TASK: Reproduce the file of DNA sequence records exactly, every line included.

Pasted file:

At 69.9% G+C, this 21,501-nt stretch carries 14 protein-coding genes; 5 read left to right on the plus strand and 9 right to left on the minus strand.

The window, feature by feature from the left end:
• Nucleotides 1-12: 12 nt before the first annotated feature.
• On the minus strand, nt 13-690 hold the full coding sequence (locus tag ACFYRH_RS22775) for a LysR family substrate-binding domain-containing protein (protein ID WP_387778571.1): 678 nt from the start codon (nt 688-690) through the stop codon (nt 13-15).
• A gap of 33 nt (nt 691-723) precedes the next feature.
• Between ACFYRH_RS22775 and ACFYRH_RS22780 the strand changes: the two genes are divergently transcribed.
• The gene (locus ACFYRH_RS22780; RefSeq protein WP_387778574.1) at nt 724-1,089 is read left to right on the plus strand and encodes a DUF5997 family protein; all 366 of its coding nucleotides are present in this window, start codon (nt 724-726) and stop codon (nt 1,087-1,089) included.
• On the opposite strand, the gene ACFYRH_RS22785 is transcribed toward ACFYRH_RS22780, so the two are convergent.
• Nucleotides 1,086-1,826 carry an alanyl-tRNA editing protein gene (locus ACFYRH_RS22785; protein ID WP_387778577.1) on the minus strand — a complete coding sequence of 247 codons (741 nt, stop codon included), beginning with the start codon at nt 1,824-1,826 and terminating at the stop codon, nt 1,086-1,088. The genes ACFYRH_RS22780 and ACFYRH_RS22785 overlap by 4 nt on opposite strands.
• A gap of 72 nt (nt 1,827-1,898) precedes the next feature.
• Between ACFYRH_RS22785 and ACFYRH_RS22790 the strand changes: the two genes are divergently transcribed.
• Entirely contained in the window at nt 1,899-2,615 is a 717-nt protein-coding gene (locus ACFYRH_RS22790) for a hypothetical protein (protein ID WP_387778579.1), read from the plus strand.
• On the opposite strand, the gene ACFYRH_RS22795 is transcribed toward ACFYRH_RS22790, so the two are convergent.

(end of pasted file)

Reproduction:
At 69.9% G+C, this 21,501-nt stretch carries 14 protein-coding genes; 5 read left to right on the plus strand and 9 right to left on the minus strand.

The window, feature by feature from the left end:
• Nucleotides 1-12: 12 nt before the first annotated feature.
• On the minus strand, nt 13-690 hold the full coding sequence (locus tag ACFYRH_RS22775) for a LysR family substrate-binding domain-containing protein (protein ID WP_387778571.1): 678 nt from the start codon (nt 688-690) through the stop codon (nt 13-15).
• A gap of 33 nt (nt 691-723) precedes the next feature.
• Between ACFYRH_RS22775 and ACFYRH_RS22780 the strand changes: the two genes are divergently transcribed.
• The gene (locus ACFYRH_RS22780; RefSeq protein WP_387778574.1) at nt 724-1,089 is read left to right on the plus strand and encodes a DUF5997 family protein; all 366 of its coding nucleotides are present in this window, start codon (nt 724-726) and stop codon (nt 1,087-1,089) included.
• On the opposite strand, the gene ACFYRH_RS22785 is transcribed toward ACFYRH_RS22780, so the two are convergent.
• Nucleotides 1,086-1,826 carry an alanyl-tRNA editing protein gene (locus ACFYRH_RS22785; protein ID WP_387778577.1) on the minus strand — a complete coding sequence of 247 codons (741 nt, stop codon included), beginning with the start codon at nt 1,824-1,826 and terminating at the stop codon, nt 1,086-1,088. The genes ACFYRH_RS22780 and ACFYRH_RS22785 overlap by 4 nt on opposite strands.
• A gap of 72 nt (nt 1,827-1,898) precedes the next feature.
• Between ACFYRH_RS22785 and ACFYRH_RS22790 the strand changes: the two genes are divergently transcribed.
• Entirely contained in the window at nt 1,899-2,615 is a 717-nt protein-coding gene (locus ACFYRH_RS22790) for a hypothetical protein (protein ID WP_387778579.1), read from the plus strand.
• On the opposite strand, the gene ACFYRH_RS22795 is transcribed toward ACFYRH_RS22790, so the two are convergent.